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“Please use travel agents,” is the mantra of the New York Times Travel Show Trade Day. The show itself is driven by destination tourism bureaux and travel agents, with a big dose of mega cruise ships, so that focus is understandable.
I dipped in and out of the panels to hear industry naval-gazing and topics different from my travel life. A panel on tour agents reported surprising strength in bookings from millennials, and the fierce struggle for ever more authentic-seeming experiences that can be sold en masse and are “fully commissionable.” I give Harry Dalgaard of Avanti Destinations, a company that packages tours for consumer and travel agents, the humor award for quips like an answer to a question about travel agent bookings for honeymooners, “We see a lot of travel agents booking honeymoons, a lot, whether or not there are any honeymooners.”
River cruising is the hot thing in high-end travel as operators scour the world for navigable waterways.
By all the talk of Croatia, I suspect there are more tourists there in high season than locals.
Most fascinating to me was the peek into medical travel. Companies such as Companion Global Healthcare, which was represented on the panel, have sprung up to create global hospital networks and serve as intermediaries in pairing patients with overseas facilities and coordinate with home country physicians and insurance. There are many nuances and seemingly endless choice so I see a useful role for such intermediaries. For instance, many candidate patients assume their travel insurance will cover mishaps, however medical travel is a standard exclusion for policies in the US, giving rise to specialist insurers such as Global Protective Solutions. The moderator cautioned general travel agents from straying into medical advice, and to check with liability insurance first if they are tempted. I need to check if my employer’s medical plan cover medical travel since some do.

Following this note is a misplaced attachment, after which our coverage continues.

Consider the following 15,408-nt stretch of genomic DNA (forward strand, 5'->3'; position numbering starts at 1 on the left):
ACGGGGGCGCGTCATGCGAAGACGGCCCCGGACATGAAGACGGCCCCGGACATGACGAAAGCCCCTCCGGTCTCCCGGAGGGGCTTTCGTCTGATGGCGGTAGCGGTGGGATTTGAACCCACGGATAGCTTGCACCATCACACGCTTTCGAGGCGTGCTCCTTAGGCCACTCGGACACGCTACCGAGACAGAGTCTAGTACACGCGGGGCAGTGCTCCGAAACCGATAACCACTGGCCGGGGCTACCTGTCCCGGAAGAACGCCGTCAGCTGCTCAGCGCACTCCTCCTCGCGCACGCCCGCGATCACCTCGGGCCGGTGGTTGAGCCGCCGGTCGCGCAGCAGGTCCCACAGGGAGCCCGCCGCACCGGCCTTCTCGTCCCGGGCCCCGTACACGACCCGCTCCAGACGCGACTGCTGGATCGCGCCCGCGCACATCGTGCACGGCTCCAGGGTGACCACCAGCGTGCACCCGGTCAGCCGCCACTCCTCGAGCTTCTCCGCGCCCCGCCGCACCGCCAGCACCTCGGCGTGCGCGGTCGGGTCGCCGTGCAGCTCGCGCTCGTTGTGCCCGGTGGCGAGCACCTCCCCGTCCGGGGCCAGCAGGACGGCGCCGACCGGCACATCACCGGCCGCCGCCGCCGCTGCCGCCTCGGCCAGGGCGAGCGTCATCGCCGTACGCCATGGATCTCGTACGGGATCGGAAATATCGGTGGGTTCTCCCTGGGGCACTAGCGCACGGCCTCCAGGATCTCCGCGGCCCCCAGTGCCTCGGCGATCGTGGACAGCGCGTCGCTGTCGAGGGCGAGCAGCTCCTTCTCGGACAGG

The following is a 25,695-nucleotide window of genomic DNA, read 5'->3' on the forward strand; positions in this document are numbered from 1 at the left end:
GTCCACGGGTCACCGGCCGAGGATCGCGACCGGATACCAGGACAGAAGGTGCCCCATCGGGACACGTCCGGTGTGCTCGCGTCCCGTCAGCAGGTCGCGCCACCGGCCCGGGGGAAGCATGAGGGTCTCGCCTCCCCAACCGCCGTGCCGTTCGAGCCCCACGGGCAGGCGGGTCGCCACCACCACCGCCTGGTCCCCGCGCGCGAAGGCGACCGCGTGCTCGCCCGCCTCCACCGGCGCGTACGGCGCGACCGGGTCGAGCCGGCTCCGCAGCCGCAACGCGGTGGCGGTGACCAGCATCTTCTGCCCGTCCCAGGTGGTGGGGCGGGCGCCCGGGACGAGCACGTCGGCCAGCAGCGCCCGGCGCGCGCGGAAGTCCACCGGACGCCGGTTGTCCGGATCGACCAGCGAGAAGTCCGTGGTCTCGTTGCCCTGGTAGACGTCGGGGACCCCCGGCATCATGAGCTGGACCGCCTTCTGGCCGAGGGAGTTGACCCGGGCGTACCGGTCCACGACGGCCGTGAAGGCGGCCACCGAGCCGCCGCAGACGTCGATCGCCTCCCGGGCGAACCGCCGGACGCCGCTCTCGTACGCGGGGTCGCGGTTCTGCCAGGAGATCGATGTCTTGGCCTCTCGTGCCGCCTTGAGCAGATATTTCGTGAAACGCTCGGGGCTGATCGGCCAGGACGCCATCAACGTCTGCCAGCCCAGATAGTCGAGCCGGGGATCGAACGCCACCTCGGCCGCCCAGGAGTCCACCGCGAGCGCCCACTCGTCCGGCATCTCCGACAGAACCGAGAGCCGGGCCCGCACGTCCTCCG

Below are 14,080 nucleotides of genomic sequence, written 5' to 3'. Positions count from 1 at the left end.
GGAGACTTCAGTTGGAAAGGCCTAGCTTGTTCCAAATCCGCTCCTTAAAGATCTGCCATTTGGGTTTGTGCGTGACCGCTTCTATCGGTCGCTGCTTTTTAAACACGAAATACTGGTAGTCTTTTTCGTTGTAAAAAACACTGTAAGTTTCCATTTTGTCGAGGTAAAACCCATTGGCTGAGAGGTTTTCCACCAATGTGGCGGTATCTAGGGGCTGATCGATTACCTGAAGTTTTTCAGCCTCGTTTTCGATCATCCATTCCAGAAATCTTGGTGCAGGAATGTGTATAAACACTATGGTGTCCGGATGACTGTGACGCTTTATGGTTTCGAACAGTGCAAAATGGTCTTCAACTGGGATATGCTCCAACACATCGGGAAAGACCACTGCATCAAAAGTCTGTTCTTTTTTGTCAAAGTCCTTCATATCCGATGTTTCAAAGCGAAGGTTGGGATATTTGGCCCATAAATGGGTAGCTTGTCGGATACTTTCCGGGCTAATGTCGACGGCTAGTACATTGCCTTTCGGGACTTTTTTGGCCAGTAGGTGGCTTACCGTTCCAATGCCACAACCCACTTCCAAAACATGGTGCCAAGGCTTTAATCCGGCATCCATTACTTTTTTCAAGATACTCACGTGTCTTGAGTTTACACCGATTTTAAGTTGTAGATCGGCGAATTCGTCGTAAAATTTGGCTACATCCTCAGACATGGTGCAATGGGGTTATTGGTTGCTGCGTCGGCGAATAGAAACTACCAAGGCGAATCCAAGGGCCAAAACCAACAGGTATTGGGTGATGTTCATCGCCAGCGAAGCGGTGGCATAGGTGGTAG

Medical travel is not just for wealthy country residents seeking low cost care or to skip the line, but also, as the Dr. Mary Won Lai Lin from the Malaysia Healthcare Travel Council noted, for a large number of patients who have no viable care in their home country. She did a great sales job for Malaysia as a destination – only in Asia would several slides be pictures of piles of food!
There had to be a panel of the future of travel media. It was a dud that I left the packed, overheated room halfway through and heard later there were finally some sparks when Jason Clampet of Skift reportedly made a comment that many travel blogs are “worthless” due to little audience, understandable in the context of the discussion, according to one level-headed attendee.
‘How to Find and Work with Travel Bloggers’ by Jennifer Miner of The Vacation Gals was interesting to see old school travel agents seek to come to grips with what value blogs may offer. Core message: trust nothing but Google Analytics when it comes to stats.
An interesting travel day where I heard virtually nothing about airlines, hotels, rental cars, frequent flyer programs, or…credit cards.